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Transcript of MARCH PLANT DISEASES FROM THE AUBURN PLANT DIAGNOSTIC LAB · PDF file ·...

  • EXTENSION PLANT PATHOLOGY, EXTENSION HALL, AUBURN UNIVERSITY, AL 36849-5624

    April 15, 2005 PP-588

    MARCH PLANT DISEASES FROM THEAUBURN PLANT DIAGNOSTIC LAB

    MARCH PLANT DISEASES FROM THEBIRMINGHAM PLANT DIAGNOSTIC LAB

    MARCH INSECT SAMPLES AT THE AUBURNPLANT DIAGNOSTIC LAB

    DISEASE POSSIBILITIES FOR APRIL

    LAB NOTES

    Jackie MullenExtension Plant Pathology Specialist-Auburn

    Jim JacobiExtension Plant Pathology Specialist-Birmingham

    Charles RayResearch Fellow IV-Auburn

    Auburn Plant Disease Report-March (J. Mullen)

    In March, we received 54 plant samples for problem/disease diagnosis. Diseasesseen last month included cane & leaf rust on blackberry, brown patch on centipede and St.Augustine, anthracnose on Carex, Rhizoctonia crown & root rot on daylily, Pestalotiopsisleaf spot on holly, Pestalotia and Rhododendron leaf spot on palm and Asian jasmine, ruston oats, crown gall on pecan, black knot on plum, and powdery mildew on wheat.

    Pestalotia and Pestalotiopsis leaf spots are often seen in early spring on winter-stressed or injured foliage. These fungi are often called weak disease agents, since theybecome established only on weakened foliage. Disease control treatments are usually notneeded.

    Black knot, caused by the fungus Plowrightia morbosum, is a common disease of

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    plums and cherry trees. The fungus causes elongated swellings on twigs and branches. These swellings are initially green. Eventually, the fungus produces a black mold thatcovers the swollen plant tissues. If not controlled, this disease could cause the death of thetree after several years. Fungal spores are produced in the spring and are spread by watersplash and wind. Damaged branches should be removed and destroyed. Liquid lime sulfurmay be applied in late winter. Protective sprays of Captan can be used throughout thegrowing season until harvest.

    There are five different rust diseases that affect Rubus species. They can bedistinguished by symptoms, signs, and their host preferences/range. Cane and leaf rust wasnoted on blackberry, and this disease can be of economic importance in the Southeast. Raspberries rarely develop this disease. Leaf infections can cause leaf drop which is themajor impact of the disease. Yellow uredia will split the bark of floricanes in the spring. Yellow uredia will also develop on lower leaf surfaces. The urediospores are yellow and arethe more prominent of the 5 spores stages this fungus produces. In the fall, damaged canesshould be cut back. Liquid line sulfur may be applied in the late winter. During the growingseason, protective fungicide sprays are recommended.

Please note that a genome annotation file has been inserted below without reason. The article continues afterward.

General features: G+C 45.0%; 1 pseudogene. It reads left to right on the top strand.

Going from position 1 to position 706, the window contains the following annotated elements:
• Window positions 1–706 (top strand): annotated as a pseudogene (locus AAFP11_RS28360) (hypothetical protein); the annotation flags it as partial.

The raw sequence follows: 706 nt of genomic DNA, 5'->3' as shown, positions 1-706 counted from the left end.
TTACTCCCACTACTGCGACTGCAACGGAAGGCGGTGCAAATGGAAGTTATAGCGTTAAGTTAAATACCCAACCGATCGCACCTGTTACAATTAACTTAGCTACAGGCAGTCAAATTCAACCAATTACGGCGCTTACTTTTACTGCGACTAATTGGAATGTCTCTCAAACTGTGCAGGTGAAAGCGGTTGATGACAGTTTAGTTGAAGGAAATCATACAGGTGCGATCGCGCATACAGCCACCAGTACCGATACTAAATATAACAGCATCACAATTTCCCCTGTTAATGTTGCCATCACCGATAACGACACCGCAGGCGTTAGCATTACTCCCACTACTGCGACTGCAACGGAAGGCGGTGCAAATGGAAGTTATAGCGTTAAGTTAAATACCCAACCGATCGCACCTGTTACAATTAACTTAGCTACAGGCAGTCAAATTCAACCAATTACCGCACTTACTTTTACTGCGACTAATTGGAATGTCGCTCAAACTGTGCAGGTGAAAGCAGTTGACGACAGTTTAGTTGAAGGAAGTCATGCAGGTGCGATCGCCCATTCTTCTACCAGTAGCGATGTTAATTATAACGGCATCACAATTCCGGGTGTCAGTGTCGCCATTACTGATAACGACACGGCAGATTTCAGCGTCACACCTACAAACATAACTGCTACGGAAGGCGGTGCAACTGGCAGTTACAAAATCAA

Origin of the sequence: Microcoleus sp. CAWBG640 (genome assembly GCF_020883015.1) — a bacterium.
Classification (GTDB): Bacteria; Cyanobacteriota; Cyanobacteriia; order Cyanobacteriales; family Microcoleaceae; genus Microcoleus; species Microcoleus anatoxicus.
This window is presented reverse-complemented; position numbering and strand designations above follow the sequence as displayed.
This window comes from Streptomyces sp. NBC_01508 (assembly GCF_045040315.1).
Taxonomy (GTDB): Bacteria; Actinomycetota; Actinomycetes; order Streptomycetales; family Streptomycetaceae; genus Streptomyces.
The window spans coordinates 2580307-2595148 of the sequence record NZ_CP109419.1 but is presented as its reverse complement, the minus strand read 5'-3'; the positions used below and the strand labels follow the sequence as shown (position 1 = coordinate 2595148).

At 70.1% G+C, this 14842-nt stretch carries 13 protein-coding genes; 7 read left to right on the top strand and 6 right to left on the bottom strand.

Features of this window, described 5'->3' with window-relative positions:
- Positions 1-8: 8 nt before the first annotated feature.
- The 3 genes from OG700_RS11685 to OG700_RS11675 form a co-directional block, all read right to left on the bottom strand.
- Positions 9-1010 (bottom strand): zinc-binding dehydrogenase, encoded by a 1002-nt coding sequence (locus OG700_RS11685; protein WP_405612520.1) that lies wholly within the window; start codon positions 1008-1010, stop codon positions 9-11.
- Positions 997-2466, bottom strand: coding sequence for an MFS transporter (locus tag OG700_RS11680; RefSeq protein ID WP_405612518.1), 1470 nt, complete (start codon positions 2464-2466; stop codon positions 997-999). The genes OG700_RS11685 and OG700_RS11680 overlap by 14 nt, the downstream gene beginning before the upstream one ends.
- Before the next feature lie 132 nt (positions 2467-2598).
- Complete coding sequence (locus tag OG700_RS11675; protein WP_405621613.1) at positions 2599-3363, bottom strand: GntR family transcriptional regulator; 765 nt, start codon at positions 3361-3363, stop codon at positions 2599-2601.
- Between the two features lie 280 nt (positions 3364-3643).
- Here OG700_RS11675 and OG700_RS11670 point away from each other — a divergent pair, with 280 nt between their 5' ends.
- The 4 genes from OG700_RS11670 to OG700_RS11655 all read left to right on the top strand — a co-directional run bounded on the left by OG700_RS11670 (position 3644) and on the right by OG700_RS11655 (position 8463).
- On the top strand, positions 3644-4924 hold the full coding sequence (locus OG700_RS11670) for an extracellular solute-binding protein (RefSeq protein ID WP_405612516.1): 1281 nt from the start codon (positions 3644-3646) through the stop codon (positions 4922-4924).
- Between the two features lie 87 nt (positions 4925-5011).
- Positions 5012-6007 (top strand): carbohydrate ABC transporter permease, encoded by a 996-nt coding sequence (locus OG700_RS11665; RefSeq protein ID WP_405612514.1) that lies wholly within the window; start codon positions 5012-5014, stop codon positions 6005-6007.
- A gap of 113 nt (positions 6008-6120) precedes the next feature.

Leaf spot diseases of rhododendron are common. Many fungal leaf spot pathogens ofrhododendron cause brown circular-irregular leaf spots that are not diagnostic from visualsymptoms. Pestalotia is often seen in the early spring on winter stressed plants. Cercospora,Aschocyta, and Colletotrichum are seen throughout the growing season.

    Pecan crown gall is caused by the bacterial pathogen Rhizobacter tumefaciens(formerly Agrobacterium tumefaciens). The symptoms are large woody galls typicallylocated at the lower trunk area or upper root system. The galls weaken the tree, but do notusually cause death unless the tree is small and/or damaged by additional factors. Thisbacterium has a huge host range. It may remain viable in the soil for 3-4 years. See DiseaseNote 944 for more information.

    Table 1. 2005 March Diseases Seen In The Auburn Plant Diagnostic Lab.

    Plant Disease County

    Bermuda Rhizoctonia Blight *

    Root-knot Nematode (Meloidogyne) *

    Blackberry Cane & Leaf Rust (Kuchneola uredinis) Cullman

    Camellia Algal Leaf Spot (Cephaleuros) Baldwin

    Carex Colletotrichum Leaf Blight *

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    Plant Disease County

    Centipede Brown Patch (Rhizoctonia) Houston

    Collard Black Rot (Xanthomonas) Lowndes

    Daylily Rhizoctonia Crown, Root & Tuber Rot *

    Holly Pestalotiopsis Leaf Spot Cleburne

    Impatiens Bacterial Leaf Edge Spots *

    Jasmine, Asian Pestalotia Leaf Spot Baldwin

    Muscadine Sooty Mold Marshall

    Oak, Sawtooth Seedling Pythium Root Rot Bullock

    Oats Rust (Puccinia sp.) Baldwin

    Palm Pestalotia Leaf Spot Coffee

    Pecan Crown Gall (Rhizobium tumefaciens) Butler

    Plum Black Knot (Plowrightia morbosum) Covington

    Rhododendron Ascochyta Leaf Spot Pike

    Pestalotia Leaf Spot Lee

    Wheat Powdery Mildew (Erysiphe sp.) Lee *Counties are not reported for nursery, greenhouse, and golf course samples.

    Birmingham Plant Disease Report-March (J. Jacobi)

    We received 49 samples in March. Some of the problems diseases last monthincluded algal leaf spot on camellia, large patch on centipedegrass and St. Augustinegrass,eriophyid mites on rosemary, and crown gall on rose.